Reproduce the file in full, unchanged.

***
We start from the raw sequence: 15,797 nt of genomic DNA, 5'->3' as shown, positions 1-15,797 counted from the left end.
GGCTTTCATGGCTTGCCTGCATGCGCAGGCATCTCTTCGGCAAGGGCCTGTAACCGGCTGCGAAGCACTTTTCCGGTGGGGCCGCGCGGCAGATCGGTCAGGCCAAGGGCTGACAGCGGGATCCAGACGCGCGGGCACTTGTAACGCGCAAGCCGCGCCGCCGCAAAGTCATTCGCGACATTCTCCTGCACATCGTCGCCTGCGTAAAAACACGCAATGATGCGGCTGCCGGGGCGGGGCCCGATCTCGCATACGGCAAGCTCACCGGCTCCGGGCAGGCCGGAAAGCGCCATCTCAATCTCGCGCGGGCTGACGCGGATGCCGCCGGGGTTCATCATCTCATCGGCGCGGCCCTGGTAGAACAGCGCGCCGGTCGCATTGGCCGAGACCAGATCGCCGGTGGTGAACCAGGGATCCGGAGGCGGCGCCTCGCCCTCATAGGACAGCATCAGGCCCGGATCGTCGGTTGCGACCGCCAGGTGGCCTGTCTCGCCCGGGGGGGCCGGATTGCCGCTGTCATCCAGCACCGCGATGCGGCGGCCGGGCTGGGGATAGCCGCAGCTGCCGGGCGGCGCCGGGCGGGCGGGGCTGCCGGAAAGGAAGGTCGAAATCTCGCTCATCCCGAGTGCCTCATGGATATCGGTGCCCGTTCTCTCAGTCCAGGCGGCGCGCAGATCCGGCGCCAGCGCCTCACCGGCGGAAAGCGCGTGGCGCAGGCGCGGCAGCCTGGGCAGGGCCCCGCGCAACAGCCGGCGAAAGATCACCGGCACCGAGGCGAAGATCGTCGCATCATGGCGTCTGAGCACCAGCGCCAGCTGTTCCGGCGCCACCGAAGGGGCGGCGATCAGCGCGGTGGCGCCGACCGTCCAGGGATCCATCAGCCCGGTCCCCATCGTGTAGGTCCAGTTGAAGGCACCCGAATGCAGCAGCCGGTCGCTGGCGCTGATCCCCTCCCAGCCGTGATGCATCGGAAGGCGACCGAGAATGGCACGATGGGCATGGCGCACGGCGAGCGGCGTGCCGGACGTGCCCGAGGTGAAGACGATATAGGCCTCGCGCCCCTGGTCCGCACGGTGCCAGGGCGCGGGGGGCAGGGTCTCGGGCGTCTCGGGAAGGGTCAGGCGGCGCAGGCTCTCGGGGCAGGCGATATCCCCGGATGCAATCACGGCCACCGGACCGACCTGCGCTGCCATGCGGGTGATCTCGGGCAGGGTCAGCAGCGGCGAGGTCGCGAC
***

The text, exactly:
We start from the raw sequence: 15,797 nt of genomic DNA, 5'->3' as shown, positions 1-15,797 counted from the left end.
GGCTTTCATGGCTTGCCTGCATGCGCAGGCATCTCTTCGGCAAGGGCCTGTAACCGGCTGCGAAGCACTTTTCCGGTGGGGCCGCGCGGCAGATCGGTCAGGCCAAGGGCTGACAGCGGGATCCAGACGCGCGGGCACTTGTAACGCGCAAGCCGCGCCGCCGCAAAGTCATTCGCGACATTCTCCTGCACATCGTCGCCTGCGTAAAAACACGCAATGATGCGGCTGCCGGGGCGGGGCCCGATCTCGCATACGGCAAGCTCACCGGCTCCGGGCAGGCCGGAAAGCGCCATCTCAATCTCGCGCGGGCTGACGCGGATGCCGCCGGGGTTCATCATCTCATCGGCGCGGCCCTGGTAGAACAGCGCGCCGGTCGCATTGGCCGAGACCAGATCGCCGGTGGTGAACCAGGGATCCGGAGGCGGCGCCTCGCCCTCATAGGACAGCATCAGGCCCGGATCGTCGGTTGCGACCGCCAGGTGGCCTGTCTCGCCCGGGGGGGCCGGATTGCCGCTGTCATCCAGCACCGCGATGCGGCGGCCGGGCTGGGGATAGCCGCAGCTGCCGGGCGGCGCCGGGCGGGCGGGGCTGCCGGAAAGGAAGGTCGAAATCTCGCTCATCCCGAGTGCCTCATGGATATCGGTGCCCGTTCTCTCAGTCCAGGCGGCGCGCAGATCCGGCGCCAGCGCCTCACCGGCGGAAAGCGCGTGGCGCAGGCGCGGCAGCCTGGGCAGGGCCCCGCGCAACAGCCGGCGAAAGATCACCGGCACCGAGGCGAAGATCGTCGCATCATGGCGTCTGAGCACCAGCGCCAGCTGTTCCGGCGCCACCGAAGGGGCGGCGATCAGCGCGGTGGCGCCGACCGTCCAGGGATCCATCAGCCCGGTCCCCATCGTGTAGGTCCAGTTGAAGGCACCCGAATGCAGCAGCCGGTCGCTGGCGCTGATCCCCTCCCAGCCGTGATGCATCGGAAGGCGACCGAGAATGGCACGATGGGCATGGCGCACGGCGAGCGGCGTGCCGGACGTGCCCGAGGTGAAGACGATATAGGCCTCGCGCCCCTGGTCCGCACGGTGCCAGGGCGCGGGGGGCAGGGTCTCGGGCGTCTCGGGAAGGGTCAGGCGGCGCAGGCTCTCGGGGCAGGCGATATCCCCGGATGCAATCACGGCCACCGGACCGACCTGCGCTGCCATGCGGGTGATCTCGGGCAGGGTCAGCAGCGGCGAGGTCGCGAC